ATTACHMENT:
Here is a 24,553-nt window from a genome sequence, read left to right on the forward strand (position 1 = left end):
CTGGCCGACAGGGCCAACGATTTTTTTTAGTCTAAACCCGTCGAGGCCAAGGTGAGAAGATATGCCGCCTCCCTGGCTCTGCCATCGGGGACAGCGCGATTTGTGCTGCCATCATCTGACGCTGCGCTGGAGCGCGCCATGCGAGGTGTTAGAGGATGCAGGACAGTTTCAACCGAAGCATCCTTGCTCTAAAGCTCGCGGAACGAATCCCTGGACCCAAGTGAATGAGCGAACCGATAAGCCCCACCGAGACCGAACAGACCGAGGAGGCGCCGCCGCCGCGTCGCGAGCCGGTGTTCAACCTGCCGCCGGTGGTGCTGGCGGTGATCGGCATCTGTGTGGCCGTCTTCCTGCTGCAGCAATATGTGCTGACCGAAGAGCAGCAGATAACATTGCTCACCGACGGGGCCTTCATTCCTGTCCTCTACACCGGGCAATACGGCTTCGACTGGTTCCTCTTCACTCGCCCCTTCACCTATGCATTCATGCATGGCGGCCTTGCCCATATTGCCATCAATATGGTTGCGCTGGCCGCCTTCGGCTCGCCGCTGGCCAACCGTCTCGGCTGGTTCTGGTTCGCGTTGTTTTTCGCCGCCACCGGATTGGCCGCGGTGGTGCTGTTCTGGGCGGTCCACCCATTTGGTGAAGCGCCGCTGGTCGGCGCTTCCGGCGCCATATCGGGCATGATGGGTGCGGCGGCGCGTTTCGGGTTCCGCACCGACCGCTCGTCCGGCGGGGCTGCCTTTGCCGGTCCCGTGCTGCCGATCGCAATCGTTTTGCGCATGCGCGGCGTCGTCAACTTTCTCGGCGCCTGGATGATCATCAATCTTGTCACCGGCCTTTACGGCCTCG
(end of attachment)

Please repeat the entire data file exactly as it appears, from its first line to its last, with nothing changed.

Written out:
Here is a 24,553-nt window from a genome sequence, read left to right on the forward strand (position 1 = left end):
CTGGCCGACAGGGCCAACGATTTTTTTTAGTCTAAACCCGTCGAGGCCAAGGTGAGAAGATATGCCGCCTCCCTGGCTCTGCCATCGGGGACAGCGCGATTTGTGCTGCCATCATCTGACGCTGCGCTGGAGCGCGCCATGCGAGGTGTTAGAGGATGCAGGACAGTTTCAACCGAAGCATCCTTGCTCTAAAGCTCGCGGAACGAATCCCTGGACCCAAGTGAATGAGCGAACCGATAAGCCCCACCGAGACCGAACAGACCGAGGAGGCGCCGCCGCCGCGTCGCGAGCCGGTGTTCAACCTGCCGCCGGTGGTGCTGGCGGTGATCGGCATCTGTGTGGCCGTCTTCCTGCTGCAGCAATATGTGCTGACCGAAGAGCAGCAGATAACATTGCTCACCGACGGGGCCTTCATTCCTGTCCTCTACACCGGGCAATACGGCTTCGACTGGTTCCTCTTCACTCGCCCCTTCACCTATGCATTCATGCATGGCGGCCTTGCCCATATTGCCATCAATATGGTTGCGCTGGCCGCCTTCGGCTCGCCGCTGGCCAACCGTCTCGGCTGGTTCTGGTTCGCGTTGTTTTTCGCCGCCACCGGATTGGCCGCGGTGGTGCTGTTCTGGGCGGTCCACCCATTTGGTGAAGCGCCGCTGGTCGGCGCTTCCGGCGCCATATCGGGCATGATGGGTGCGGCGGCGCGTTTCGGGTTCCGCACCGACCGCTCGTCCGGCGGGGCTGCCTTTGCCGGTCCCGTGCTGCCGATCGCAATCGTTTTGCGCATGCGCGGCGTCGTCAACTTTCTCGGCGCCTGGATGATCATCAATCTTGTCACCGGCCTTTACGGCCTCG